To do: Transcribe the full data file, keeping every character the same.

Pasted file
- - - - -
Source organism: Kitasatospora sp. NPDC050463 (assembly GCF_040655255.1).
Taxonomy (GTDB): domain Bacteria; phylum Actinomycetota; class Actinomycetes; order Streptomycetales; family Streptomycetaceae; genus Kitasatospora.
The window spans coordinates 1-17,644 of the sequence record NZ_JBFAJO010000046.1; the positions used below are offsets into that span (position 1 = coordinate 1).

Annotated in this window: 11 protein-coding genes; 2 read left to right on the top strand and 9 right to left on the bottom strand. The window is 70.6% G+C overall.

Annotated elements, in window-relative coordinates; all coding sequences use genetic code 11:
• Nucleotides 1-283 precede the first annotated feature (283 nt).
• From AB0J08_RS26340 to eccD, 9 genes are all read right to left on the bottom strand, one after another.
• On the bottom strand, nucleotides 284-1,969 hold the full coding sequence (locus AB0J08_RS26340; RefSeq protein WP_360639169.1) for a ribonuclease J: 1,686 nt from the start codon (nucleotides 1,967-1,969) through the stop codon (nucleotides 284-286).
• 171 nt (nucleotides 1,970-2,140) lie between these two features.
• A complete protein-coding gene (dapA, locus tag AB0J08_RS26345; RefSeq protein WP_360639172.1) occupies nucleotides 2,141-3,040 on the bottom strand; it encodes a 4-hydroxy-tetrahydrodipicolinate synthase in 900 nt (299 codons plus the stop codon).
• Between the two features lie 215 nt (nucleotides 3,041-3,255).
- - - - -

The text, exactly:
Source organism: Kitasatospora sp. NPDC050463 (assembly GCF_040655255.1).
Taxonomy (GTDB): domain Bacteria; phylum Actinomycetota; class Actinomycetes; order Streptomycetales; family Streptomycetaceae; genus Kitasatospora.
The window spans coordinates 1-17,644 of the sequence record NZ_JBFAJO010000046.1; the positions used below are offsets into that span (position 1 = coordinate 1).

Annotated in this window: 11 protein-coding genes; 2 read left to right on the top strand and 9 right to left on the bottom strand. The window is 70.6% G+C overall.

Annotated elements, in window-relative coordinates; all coding sequences use genetic code 11:
• Nucleotides 1-283 precede the first annotated feature (283 nt).
• From AB0J08_RS26340 to eccD, 9 genes are all read right to left on the bottom strand, one after another.
• On the bottom strand, nucleotides 284-1,969 hold the full coding sequence (locus AB0J08_RS26340; RefSeq protein WP_360639169.1) for a ribonuclease J: 1,686 nt from the start codon (nucleotides 1,967-1,969) through the stop codon (nucleotides 284-286).
• 171 nt (nucleotides 1,970-2,140) lie between these two features.
• A complete protein-coding gene (dapA, locus tag AB0J08_RS26345; RefSeq protein WP_360639172.1) occupies nucleotides 2,141-3,040 on the bottom strand; it encodes a 4-hydroxy-tetrahydrodipicolinate synthase in 900 nt (299 codons plus the stop codon).
• Between the two features lie 215 nt (nucleotides 3,041-3,255).